WASHINGTON – The
United States announced today that it has successfully worked to ensure that
U.S. poultry exports will continue to be exported to Mexico with preferential
access, forestalling possible Mexican action that could have resulted in
significant trade disruption.
On January 1,
under the North American Free Trade Agreement (NAFTA), Mexican tariffs on U.S.
poultry exports fell to zero. However, under NAFTA, Mexico could have taken
action to impose a "safeguard" or emergency import tariff of up to 240 percent
on U.S. poultry exports, which is the tariff that countries without a
preferential arrangement with Mexico pay. Instead, Mexico will allow 50,000
metric tons of U.S. chicken leg quarters into Mexico duty-free over the next six
months and will impose a temporary, or provisional, safeguard tariff of 98.8
percent on imports of chicken leg quarters above that level. All other U.S.
poultry exports will continue to enter Mexico duty free.
"By working with
Mexico, in consultation with the U.S. poultry industry, we've been able to
ensure that U.S. poultry will continue to flow to Mexico at levels comparable to
the last few years, while we continue to work on larger issues related to
NAFTA's implementation," said U.S. Trade Representative Robert B. Zoellick.
"Under NAFTA, Mexico could have imposed a safeguard tariff to protect its
industry that could have seriously disrupted our poultry trade. Because of
factors unique to the poultry industry, we preferred, in this case, to work on
positive and practical solutions to keep poultry exports flowing. I'm pleased
that the U.S. poultry industry supports our efforts and that Mexican consumers
will have continued access to high-quality U.S. poultry."
"We have been
working hard to keep the Mexican market open for U.S. poultry exports in the
face of a number of recent challenges," said Agriculture Secretary Ann M.
Veneman. "This provisional safeguard will help to preserve preferential access
for U.S. poultry in our third largest market. While the safeguard is in place we
will continue to work with the Mexican Government and the poultry industry to
ensure long-term access for U.S. exports."
measure will take the form of a tariff-rate quota (TRQ). The first 50,000 metric
tons of chicken leg quarters exported in the next six months – approximately the
same rate at which the United States exported chicken leg quarters to Mexico in
2001 – will enter Mexico duty free. Additional U.S. exports of chicken leg
quarters in this six month period will be subject to a 98.8 percent tariff,
which was the 2001 tariff level. Mexico's most-favored-nation (MFN) tariff rate
for U.S. chicken leg quarters is 240 percent. Citing "critical circumstances,"
Mexico has decided to impose the provisional measure for six months, effective
immediately, while its full safeguard investigation continues. The United States
will continue to work with Mexico on a longer term measure, which under NAFTA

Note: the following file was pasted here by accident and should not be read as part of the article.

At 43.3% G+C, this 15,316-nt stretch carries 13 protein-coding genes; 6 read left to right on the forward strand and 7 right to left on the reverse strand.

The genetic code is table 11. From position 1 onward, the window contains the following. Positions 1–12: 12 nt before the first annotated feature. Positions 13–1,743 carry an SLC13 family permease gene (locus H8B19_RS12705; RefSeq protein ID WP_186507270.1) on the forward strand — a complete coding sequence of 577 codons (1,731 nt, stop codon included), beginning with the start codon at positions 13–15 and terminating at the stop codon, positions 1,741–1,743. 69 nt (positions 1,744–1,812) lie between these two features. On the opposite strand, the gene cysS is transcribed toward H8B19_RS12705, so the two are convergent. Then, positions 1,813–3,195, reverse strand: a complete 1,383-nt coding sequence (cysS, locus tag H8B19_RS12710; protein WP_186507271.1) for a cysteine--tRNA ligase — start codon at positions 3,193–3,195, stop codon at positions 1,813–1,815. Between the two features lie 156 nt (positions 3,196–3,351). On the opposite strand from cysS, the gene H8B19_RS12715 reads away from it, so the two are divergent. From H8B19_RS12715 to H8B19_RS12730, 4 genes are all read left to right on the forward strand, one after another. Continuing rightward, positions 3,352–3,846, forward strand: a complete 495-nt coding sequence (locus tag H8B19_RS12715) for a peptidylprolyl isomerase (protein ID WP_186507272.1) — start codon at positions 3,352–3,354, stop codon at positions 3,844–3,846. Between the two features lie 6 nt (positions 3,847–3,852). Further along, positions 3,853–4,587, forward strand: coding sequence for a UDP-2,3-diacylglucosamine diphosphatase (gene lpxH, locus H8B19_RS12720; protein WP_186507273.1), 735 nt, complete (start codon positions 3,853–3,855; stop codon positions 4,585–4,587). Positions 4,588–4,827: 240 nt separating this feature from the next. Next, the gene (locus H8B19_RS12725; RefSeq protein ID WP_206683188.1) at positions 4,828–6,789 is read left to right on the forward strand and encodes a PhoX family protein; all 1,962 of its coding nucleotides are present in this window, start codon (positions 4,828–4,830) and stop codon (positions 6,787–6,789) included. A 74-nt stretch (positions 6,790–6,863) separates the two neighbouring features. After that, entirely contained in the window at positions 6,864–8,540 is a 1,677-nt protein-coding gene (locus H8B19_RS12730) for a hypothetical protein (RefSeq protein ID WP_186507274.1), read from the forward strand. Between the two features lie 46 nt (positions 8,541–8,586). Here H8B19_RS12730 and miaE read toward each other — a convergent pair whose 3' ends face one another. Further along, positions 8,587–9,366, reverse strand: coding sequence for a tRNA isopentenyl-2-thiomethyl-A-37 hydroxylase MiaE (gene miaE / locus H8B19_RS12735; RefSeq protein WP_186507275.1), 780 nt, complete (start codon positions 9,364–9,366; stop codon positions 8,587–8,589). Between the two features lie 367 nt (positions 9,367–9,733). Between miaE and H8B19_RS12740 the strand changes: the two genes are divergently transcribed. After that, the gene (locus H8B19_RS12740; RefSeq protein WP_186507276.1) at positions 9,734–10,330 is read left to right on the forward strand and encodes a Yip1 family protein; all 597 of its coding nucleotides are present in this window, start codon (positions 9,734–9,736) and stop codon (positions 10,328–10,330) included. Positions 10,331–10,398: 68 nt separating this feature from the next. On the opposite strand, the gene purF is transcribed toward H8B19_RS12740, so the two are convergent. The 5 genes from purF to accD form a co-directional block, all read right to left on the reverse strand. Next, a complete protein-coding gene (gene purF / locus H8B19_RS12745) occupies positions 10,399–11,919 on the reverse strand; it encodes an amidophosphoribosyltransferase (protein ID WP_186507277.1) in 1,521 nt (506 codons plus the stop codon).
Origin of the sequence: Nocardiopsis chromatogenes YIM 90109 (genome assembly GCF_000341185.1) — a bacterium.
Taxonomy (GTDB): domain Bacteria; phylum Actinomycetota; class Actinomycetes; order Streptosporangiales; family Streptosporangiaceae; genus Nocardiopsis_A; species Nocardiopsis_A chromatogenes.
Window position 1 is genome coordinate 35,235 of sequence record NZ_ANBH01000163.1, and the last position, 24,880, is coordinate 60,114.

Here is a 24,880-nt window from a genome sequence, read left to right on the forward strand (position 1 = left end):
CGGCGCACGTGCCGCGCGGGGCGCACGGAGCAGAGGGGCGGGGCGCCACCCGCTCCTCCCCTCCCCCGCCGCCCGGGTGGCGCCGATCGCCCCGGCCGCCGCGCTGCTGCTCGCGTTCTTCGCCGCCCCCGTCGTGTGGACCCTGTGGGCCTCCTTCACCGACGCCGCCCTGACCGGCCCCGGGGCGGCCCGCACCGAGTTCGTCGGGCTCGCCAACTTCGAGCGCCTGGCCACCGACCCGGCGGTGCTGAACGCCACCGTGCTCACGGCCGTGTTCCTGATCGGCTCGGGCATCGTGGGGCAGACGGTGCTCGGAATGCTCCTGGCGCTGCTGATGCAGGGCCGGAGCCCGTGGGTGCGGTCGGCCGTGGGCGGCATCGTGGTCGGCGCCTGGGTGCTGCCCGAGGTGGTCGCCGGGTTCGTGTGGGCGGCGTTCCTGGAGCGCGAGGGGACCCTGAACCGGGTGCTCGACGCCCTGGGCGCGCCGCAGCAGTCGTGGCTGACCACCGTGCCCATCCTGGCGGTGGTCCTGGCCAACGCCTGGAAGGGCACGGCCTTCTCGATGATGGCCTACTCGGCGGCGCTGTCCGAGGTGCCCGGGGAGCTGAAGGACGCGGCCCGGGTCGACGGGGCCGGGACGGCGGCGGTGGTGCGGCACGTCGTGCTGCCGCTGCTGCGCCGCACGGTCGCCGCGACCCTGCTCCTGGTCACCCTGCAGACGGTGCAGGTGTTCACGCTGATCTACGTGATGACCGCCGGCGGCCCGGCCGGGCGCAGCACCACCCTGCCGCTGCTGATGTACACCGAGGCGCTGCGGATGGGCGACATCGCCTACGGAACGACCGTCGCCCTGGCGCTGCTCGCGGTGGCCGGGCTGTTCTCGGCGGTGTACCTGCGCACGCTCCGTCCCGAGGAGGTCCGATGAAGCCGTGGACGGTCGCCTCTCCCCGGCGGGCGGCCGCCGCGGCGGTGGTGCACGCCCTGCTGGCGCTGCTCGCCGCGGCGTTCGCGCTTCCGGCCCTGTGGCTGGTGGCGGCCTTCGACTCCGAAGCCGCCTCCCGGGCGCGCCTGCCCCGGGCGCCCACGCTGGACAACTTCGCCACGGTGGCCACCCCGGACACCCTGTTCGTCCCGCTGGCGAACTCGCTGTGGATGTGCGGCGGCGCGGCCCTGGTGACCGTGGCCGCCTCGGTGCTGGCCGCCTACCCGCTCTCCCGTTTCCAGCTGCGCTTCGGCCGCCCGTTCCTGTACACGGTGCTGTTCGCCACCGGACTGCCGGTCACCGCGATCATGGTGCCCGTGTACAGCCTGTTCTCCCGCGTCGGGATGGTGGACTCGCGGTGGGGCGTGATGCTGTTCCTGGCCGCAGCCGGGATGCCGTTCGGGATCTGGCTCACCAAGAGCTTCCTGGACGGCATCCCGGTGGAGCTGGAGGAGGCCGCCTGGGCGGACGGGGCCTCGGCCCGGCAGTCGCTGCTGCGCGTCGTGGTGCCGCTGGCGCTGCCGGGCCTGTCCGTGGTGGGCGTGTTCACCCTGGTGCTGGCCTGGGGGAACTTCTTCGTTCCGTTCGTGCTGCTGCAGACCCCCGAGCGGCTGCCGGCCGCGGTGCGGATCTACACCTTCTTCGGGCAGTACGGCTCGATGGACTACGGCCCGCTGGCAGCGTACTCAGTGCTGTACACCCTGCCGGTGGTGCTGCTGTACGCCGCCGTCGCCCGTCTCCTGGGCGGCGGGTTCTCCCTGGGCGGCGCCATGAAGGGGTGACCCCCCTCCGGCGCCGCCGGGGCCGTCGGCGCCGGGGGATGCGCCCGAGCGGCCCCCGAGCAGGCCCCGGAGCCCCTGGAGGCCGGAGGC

rules would require Mexico to provide offsetting trade compensation.
The U.S. is fully
committed to the effective implementation of NAFTA because of the benefits it
provides to families, farmers, workers, businesses, and consumers on both sides
of the border. The issue of the NAFTA poultry tariffs and the Mexican safeguard
is a novel and complicated situation, involving close cooperation between the
U.S. government with the U.S. poultry industry. Therefore, it should be viewed
as a unique approach designed to ensure that trade flows continue at high
levels, and not as any new across-the-board approach to implementing
Unrelated to the
safeguard action taken by the Mexican Ministry of Economy, the Mexican Ministry
of Agriculture (SAGARPA) maintains certain restrictions on imports of U.S.
poultry due to animal health requirements. On January 21, SAGARPA announced that
poultry from California and Nevada was banned due to an outbreak of Exotic
Mexico, the United States and Canada have the right to take emergency
"safeguard" action and temporarily increase the rate of duty on a product to MFN
tariff rates if, as a result of reducing or eliminating a duty, increased
imports of the product constitute a substantial cause of serious injury, or a
threat of serious injury, to a domestic industry producing a like or directly
competitive product. NAFTA also requires that the affected parties mutually
agree on trade liberalizing compensation equal to the trade effect resulting
from the safeguard.
Mexico maintained a TRQ on imports of U.S. poultry until December 31, 2002. As
of January 1, 2003, all U.S. poultry has entered Mexico duty free. However, on
September 10, 2002, the Mexican poultry industry filed a petition requesting the
imposition of a safeguard measure on U.S. chicken leg quarters. The Mexican
Ministry of Economy initiated a safeguard investigation on November 21, 2002.
After concluding that eliminating tariffs on U.S. poultry has resulted in
"critical circumstances," Mexico announced on January 22, 2003, that is has
decided to impose a provisional safeguard while the full investigation
The U.S. poultry
industry, represented by the USA Poultry and Egg Export Council and the National
Chicken Council, fully supports the U.S. approach to this matter.
created by NAFTA has benefited the U.S. and Mexican agricultural sectors
immensely. Bilateral trade in agricultural products has increased substantially
since NAFTA's implementation. NAFTA has also contributed to increased
agricultural earnings and jobs in the rural sector. For example, increased
exports of U.S. agricultural products to Mexico have provided the Mexican
livestock sector with a low-cost, high quality, sustainable supply of inputs
such as feed grains, thus lowering Mexican farmers' production costs over